This past Sunday, 111.3 million people tuned into watch the Baltimore Ravens and the San Francisco 49ers battle it out for football supremacy. The viewers also engaged in another growing sport: watching and judging Super Bowl commercials.
This year, to get a 30-second ad on CBS during the big game cost you a cool $4 million, $500,000 more than last year. Companies that can afford it see the event as, well, the Super Bowl of advertising and believe the dollars are well spent.
Reaching the football-loving public was an opportunity that the Gleason Initiative Foundation, a 501(c)3 , deemed valuable. The Foundation’s mission involves helping those with neuromuscular diseases or injuries access services, and raising awareness of Amyotrophic Lateral Sclerosis (ALS) in hopes of finding a cure. So, while the charity, like most nonprofits, could not afford the cost of a TV ad, it aimed for second best.
Just before kickoff, the Jumbotron at midfield in the Mercedes-Benz Superdome displayed an unusual ad for such an occasion. Rather than the standard beer or truck commercial, a PSA for the Gleason Initiative Foundation played in front of the 72,000+ crowd. It told the story of ALS, or Lou Gehrig’s disease, with high profile NFL players. And it included Steve Gleason, a former New Orleans Saints player afflicted with the disease who established the foundation.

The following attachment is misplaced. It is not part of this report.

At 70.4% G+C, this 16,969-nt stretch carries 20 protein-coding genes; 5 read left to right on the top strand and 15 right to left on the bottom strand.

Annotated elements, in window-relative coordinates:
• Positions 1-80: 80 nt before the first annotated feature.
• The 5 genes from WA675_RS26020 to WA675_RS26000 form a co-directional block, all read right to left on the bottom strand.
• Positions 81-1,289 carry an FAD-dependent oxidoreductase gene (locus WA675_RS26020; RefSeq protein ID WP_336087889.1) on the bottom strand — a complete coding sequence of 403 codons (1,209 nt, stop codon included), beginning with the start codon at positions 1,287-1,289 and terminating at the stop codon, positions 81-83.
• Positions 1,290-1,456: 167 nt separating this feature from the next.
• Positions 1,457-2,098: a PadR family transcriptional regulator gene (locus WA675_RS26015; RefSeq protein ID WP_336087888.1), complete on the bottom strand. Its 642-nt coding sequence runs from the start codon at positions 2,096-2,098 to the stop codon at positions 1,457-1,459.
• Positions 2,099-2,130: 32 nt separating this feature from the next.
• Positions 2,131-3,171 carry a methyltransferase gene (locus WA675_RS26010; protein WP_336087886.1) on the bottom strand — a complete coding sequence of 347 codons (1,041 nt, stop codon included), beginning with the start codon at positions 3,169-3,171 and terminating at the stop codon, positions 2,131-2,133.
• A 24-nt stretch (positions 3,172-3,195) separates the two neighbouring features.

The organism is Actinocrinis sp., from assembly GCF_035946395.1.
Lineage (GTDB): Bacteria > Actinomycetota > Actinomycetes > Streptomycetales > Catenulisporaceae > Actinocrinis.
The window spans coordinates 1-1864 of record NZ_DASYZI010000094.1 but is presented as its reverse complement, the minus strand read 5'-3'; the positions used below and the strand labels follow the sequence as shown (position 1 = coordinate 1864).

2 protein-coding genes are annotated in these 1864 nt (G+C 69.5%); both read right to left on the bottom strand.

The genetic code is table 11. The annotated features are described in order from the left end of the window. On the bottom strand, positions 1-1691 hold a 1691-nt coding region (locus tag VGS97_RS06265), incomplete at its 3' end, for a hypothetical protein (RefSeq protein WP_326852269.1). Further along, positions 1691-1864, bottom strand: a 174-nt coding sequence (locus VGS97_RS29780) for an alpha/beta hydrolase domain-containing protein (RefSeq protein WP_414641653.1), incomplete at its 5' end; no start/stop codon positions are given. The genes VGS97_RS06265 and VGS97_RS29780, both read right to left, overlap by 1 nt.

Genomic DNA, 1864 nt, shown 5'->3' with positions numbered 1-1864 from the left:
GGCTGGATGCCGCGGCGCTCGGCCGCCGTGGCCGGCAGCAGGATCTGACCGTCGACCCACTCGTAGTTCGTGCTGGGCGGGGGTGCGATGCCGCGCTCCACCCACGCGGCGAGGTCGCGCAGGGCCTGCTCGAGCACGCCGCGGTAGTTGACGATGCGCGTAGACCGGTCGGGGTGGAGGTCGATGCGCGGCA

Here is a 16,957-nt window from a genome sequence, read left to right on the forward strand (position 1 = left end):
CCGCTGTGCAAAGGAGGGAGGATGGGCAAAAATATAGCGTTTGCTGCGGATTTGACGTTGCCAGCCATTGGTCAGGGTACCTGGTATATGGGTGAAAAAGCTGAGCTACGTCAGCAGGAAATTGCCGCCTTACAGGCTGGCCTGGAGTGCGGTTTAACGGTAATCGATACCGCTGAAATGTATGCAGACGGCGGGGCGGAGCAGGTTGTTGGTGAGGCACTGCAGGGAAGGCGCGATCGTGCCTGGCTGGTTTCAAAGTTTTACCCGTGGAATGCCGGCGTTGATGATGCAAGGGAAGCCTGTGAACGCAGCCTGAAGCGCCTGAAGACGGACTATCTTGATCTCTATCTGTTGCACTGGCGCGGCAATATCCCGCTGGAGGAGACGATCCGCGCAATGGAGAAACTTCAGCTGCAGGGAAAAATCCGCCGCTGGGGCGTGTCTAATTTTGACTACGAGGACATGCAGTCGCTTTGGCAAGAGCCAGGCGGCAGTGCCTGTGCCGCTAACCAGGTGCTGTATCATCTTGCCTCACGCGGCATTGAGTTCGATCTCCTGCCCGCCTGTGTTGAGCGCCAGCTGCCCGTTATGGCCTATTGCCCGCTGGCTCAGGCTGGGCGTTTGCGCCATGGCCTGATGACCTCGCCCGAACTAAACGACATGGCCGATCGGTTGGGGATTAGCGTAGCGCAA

The Foundation’s website notes:
“This video is a message from these elite players, among the best and strongest in the world, to all the victims of this horrific disease to say: We're all in this together. And it's an invitation to the rest of the world to join the fight, and put all of our heads together to find a cure for ALS.”
The ad is a feat for the nonprofit sector. As the Nonprofit Quarterly states, “for nonprofits working to raise the profile of the fight against ALS—or for any nonprofit, for that matter—a PSA on the Jumbotron at the Super Bowl is an awareness-builder on a scale that most can only dream of.”